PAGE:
establish a system of responsible banks throughout the country I which should be under the authority and control of the federal government, and subject to ·the supervision of federal officers. It had been a common complaint against the banking laws of the several states, that sUbscriptions to stock were often little more than nominal, and that the capital was too frequently by promissory notes, which, upon the insolvency of the banks, proved to he wholly worthless. To obtain the confidence of the public, it was important that the capital stock should be paid in cash, and to secure such payment it was provided that the stock of delinquent shareholders should be subject to sale for non-pay· ment of asseElsments, and also that such shareholders should be debarred ·from voting at any election of directors. This was a perfectly reasonable requirement, but it would not be reasonable that every liability of the shareholder should be adjusted before the election. A large amount of ,the business of every bank is done by the shareholders themselves, who · are sometimes numbered by the hundred, and it would naturally be a · matter of frequent occurrence that there would be unpaid liabilities of some of these at the time of the election. Against them the bank would · have the ordinary legal remedies it ha!' against its other debtors, but it is difficult to see why it should be entitled to any extraordinary remedies; especially when, as in'this case, the liability is only that of a surety, arid the failure to pay merely accidental. Such a construction would · not only subject the shareholder to a penalty for the non-payment of his · own debts, but would disentitle him to vote by reason of the non-pay· ment of the debts of others, in which he has no personal interest beyond theobligaiionto pay them in case such other persons fail to do so·. I think the statute should be limited to the liability of the shareholder for the non-payment of his subscription as such,shareholder. Judgment will therefore be entered for the respondents, costs, · against the relators. I am authorized to state that the circuit judge concurs in this opinion.
(Ol'reuit Oourt, N. D. TexaB.
May 81: 1888.)
EXECUTORS ANDADMINISTRATORf CERTIFICATES-TITLE.
SALKS UNDER ORDER OF COURT-LAND
Certain land' certificates of an insolvent decedent were sold at auction in accotdance with an order of the probate court, and, the successful bidder having been reported to the court as the purchaser, an order -was issued confirming tp,e ,Slite and directing the conveyance to be made in accordance with .said account oisales. The administrator, however, under circumstances amounting to the express direction of the purchaser at the auction, conveyed the land to the law -partner of the. latter, by an instrument reciting the order of the court, and also that the purchaser at the auction was really bidding for his partner, . Held that, although under the law at the time. the confirmation by the ·coilrt'of the auction sale vested title in the successful bidder without fur-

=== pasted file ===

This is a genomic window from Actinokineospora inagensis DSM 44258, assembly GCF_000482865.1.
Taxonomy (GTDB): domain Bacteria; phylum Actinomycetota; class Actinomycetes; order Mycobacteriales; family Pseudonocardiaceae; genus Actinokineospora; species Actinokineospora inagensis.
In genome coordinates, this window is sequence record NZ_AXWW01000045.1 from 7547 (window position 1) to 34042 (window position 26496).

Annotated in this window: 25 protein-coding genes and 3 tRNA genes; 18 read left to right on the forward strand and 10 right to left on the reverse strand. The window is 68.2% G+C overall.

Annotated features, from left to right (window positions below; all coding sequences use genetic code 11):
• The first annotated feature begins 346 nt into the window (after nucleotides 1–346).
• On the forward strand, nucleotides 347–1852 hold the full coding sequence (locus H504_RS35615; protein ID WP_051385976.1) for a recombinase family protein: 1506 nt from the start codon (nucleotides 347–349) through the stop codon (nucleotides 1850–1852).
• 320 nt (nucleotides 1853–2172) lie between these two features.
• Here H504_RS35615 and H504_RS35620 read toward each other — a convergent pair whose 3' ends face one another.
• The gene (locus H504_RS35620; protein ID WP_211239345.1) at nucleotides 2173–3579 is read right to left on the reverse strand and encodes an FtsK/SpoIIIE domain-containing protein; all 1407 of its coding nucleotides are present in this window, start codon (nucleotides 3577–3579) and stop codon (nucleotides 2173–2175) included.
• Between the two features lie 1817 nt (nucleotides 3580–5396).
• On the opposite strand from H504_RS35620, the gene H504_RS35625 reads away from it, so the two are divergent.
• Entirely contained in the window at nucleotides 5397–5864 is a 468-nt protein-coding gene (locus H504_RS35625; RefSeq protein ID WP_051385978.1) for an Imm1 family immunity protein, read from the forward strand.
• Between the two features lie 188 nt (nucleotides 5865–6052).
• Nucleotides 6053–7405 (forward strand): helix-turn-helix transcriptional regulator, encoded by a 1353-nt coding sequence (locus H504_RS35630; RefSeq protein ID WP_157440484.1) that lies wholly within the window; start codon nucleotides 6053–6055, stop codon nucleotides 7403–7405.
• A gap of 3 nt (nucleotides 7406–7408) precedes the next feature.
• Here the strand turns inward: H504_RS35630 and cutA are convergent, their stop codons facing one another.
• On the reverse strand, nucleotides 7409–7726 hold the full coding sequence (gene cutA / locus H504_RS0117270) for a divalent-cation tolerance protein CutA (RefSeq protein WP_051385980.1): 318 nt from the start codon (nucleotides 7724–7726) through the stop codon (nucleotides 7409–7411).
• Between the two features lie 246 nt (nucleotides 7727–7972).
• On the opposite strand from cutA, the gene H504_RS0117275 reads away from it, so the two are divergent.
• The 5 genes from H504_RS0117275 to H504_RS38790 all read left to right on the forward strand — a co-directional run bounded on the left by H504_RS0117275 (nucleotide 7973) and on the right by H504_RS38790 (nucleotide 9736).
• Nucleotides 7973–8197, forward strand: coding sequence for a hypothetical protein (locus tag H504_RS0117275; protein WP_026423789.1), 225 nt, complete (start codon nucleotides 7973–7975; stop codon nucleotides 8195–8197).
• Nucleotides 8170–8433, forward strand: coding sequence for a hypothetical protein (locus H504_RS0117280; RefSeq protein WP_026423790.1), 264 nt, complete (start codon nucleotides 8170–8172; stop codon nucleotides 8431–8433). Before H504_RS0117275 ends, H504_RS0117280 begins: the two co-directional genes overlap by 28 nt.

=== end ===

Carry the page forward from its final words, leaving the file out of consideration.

ther conveyance, yet, it being' the fixed custom to make such conveyances by further writing, the title, under the circumstances. would be held to hav!' been vested in the grantee of the administrator's conveyance. 2. SAME-,-V ALinITY OF INDEBTEDNESS. Where an order by a probate court for the sale of land recites that certain claims against the estate in process of settlement have been allowed and approved, the appellate court. called upon to determine the validity of the sale, will not go back of such order to determine whether any indebtedness had been authenticated, allowed, and approved. .
An ancillary administration, granted upon the estate of an'intestate, is not void on the ground that 12 years elapsed after the testator's death before such administration was granted.
At I,aw. Suit for land. Action to recover lands. A jury was waived, and the questions of law and fact submitted to the court. John L. Henry, for plaintiff. William L. Orawford, for defendant. MCCORMICK, J. The plaintiff sues to recover a certain tract ofland described in her pleadings, which she says is a part of the community estate of herself and her first husband, William Irvin, who died in October, 1851, leaving no child, and intestate. And if the land did belong to their community estate at the time of her said husband's death, she is entitled to recover. This land was patented to John M. Ross, assignee, by virtue of Toby scrip land certificate No. 864, for 640 acres. John M. Ross appears by the proof to have resided in Natchez, Miss., and to have been engaged in business there, and to have died at his lodgings adjoining his office in that city in 1837. Administration was opened on his estate in Mississippi at the September, 1837, term of the probate court for the county in which the city of Natchez is situated. In the due course of that administration, the estate was declared insolvent,and a distribution of 33t per cent. was ordered by the court to be distributed by the administrator to the creditors. One of the creditors was A. L. Gaines & Co., who, on the 1st of August, 1838, presented a claim against said estate for .$2,043.62, which was duly allowed by the administrator, and approved by the judge of probates. On the 16th March, 1840, A. L. Gaines indorsed on this claim a receipt for $674.38 paid him thereon by the administrator in Mississippi. On the 28th of January, 1849, one Thomas Newcomb applied to the probate court for Bexar county, Tex., for letters of administration on the estate of said John M. Ross, representing that he was formerly of Bexar county, and that he left certain pr.operty in the town of San Antonio, in Bexar county, to-wit, 10 land certificates of 640 acres each, and that decedent died indebted to A. L. Gaines, of Natchez, in a large sum of money, "which said debt is still unpaid;" and that said Newcomb had been solicited by said creditor to take administration .upon said estate. On the 26th February, 1849, ad. ministration was granted, and Newcomb qualified as administrator. On the 26th 1849, said court in Bexar county madaan order reciting that Newcomb had died, and declaring the .estate. of JQhnM.